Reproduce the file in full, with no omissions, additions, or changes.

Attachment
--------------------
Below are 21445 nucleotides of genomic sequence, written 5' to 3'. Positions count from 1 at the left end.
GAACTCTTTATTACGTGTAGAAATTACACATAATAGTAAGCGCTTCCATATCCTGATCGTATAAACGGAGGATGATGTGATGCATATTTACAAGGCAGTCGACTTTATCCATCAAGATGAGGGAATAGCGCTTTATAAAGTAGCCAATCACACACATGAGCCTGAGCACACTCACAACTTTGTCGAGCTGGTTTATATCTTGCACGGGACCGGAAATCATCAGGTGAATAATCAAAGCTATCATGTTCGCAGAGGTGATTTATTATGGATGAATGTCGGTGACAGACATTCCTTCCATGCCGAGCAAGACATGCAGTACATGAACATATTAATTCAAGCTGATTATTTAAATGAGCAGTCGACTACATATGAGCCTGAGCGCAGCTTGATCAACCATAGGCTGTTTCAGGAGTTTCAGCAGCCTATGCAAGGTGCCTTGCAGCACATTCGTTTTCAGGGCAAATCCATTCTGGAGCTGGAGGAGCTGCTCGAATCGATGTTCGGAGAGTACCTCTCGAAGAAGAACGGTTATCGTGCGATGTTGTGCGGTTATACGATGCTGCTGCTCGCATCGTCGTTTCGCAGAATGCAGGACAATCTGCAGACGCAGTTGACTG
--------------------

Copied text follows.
Below are 21445 nucleotides of genomic sequence, written 5' to 3'. Positions count from 1 at the left end.
GAACTCTTTATTACGTGTAGAAATTACACATAATAGTAAGCGCTTCCATATCCTGATCGTATAAACGGAGGATGATGTGATGCATATTTACAAGGCAGTCGACTTTATCCATCAAGATGAGGGAATAGCGCTTTATAAAGTAGCCAATCACACACATGAGCCTGAGCACACTCACAACTTTGTCGAGCTGGTTTATATCTTGCACGGGACCGGAAATCATCAGGTGAATAATCAAAGCTATCATGTTCGCAGAGGTGATTTATTATGGATGAATGTCGGTGACAGACATTCCTTCCATGCCGAGCAAGACATGCAGTACATGAACATATTAATTCAAGCTGATTATTTAAATGAGCAGTCGACTACATATGAGCCTGAGCGCAGCTTGATCAACCATAGGCTGTTTCAGGAGTTTCAGCAGCCTATGCAAGGTGCCTTGCAGCACATTCGTTTTCAGGGCAAATCCATTCTGGAGCTGGAGGAGCTGCTCGAATCGATGTTCGGAGAGTACCTCTCGAAGAAGAACGGTTATCGTGCGATGTTGTGCGGTTATACGATGCTGCTGCTCGCATCGTCGTTTCGCAGAATGCAGGACAATCTGCAGACGCAGTTGACTG